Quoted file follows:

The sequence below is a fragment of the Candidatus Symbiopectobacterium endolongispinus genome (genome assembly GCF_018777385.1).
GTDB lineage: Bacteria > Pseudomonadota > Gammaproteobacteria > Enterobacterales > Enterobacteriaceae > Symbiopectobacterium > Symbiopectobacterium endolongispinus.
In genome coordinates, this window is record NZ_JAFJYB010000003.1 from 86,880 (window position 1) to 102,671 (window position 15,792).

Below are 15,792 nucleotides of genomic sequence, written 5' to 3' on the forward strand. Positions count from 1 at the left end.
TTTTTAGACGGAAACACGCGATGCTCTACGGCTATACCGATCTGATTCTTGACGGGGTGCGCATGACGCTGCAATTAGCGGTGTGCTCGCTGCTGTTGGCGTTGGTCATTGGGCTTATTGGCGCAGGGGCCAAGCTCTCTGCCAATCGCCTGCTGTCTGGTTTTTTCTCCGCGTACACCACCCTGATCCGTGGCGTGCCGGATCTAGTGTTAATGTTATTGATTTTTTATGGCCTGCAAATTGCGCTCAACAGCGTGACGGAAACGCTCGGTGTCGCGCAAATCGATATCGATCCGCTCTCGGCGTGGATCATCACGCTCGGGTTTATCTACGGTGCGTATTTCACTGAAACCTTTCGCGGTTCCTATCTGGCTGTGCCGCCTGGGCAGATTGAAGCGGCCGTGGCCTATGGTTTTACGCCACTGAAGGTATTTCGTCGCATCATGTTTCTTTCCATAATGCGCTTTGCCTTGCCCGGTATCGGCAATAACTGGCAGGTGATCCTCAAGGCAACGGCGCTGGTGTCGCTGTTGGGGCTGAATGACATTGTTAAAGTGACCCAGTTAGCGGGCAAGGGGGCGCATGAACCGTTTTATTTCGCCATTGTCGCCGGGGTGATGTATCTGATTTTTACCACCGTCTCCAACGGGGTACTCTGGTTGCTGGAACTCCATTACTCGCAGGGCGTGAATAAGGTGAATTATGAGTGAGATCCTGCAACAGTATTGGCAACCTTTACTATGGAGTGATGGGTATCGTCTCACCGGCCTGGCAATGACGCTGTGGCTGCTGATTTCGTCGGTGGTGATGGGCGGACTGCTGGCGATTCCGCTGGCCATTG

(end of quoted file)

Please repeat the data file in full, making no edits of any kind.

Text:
The sequence below is a fragment of the Candidatus Symbiopectobacterium endolongispinus genome (genome assembly GCF_018777385.1).
GTDB lineage: Bacteria > Pseudomonadota > Gammaproteobacteria > Enterobacterales > Enterobacteriaceae > Symbiopectobacterium > Symbiopectobacterium endolongispinus.
In genome coordinates, this window is record NZ_JAFJYB010000003.1 from 86,880 (window position 1) to 102,671 (window position 15,792).

Below are 15,792 nucleotides of genomic sequence, written 5' to 3' on the forward strand. Positions count from 1 at the left end.
TTTTTAGACGGAAACACGCGATGCTCTACGGCTATACCGATCTGATTCTTGACGGGGTGCGCATGACGCTGCAATTAGCGGTGTGCTCGCTGCTGTTGGCGTTGGTCATTGGGCTTATTGGCGCAGGGGCCAAGCTCTCTGCCAATCGCCTGCTGTCTGGTTTTTTCTCCGCGTACACCACCCTGATCCGTGGCGTGCCGGATCTAGTGTTAATGTTATTGATTTTTTATGGCCTGCAAATTGCGCTCAACAGCGTGACGGAAACGCTCGGTGTCGCGCAAATCGATATCGATCCGCTCTCGGCGTGGATCATCACGCTCGGGTTTATCTACGGTGCGTATTTCACTGAAACCTTTCGCGGTTCCTATCTGGCTGTGCCGCCTGGGCAGATTGAAGCGGCCGTGGCCTATGGTTTTACGCCACTGAAGGTATTTCGTCGCATCATGTTTCTTTCCATAATGCGCTTTGCCTTGCCCGGTATCGGCAATAACTGGCAGGTGATCCTCAAGGCAACGGCGCTGGTGTCGCTGTTGGGGCTGAATGACATTGTTAAAGTGACCCAGTTAGCGGGCAAGGGGGCGCATGAACCGTTTTATTTCGCCATTGTCGCCGGGGTGATGTATCTGATTTTTACCACCGTCTCCAACGGGGTACTCTGGTTGCTGGAACTCCATTACTCGCAGGGCGTGAATAAGGTGAATTATGAGTGAGATCCTGCAACAGTATTGGCAACCTTTACTATGGAGTGATGGGTATCGTCTCACCGGCCTGGCAATGACGCTGTGGCTGCTGATTTCGTCGGTGGTGATGGGCGGACTGCTGGCGATTCCGCTGGCCATTG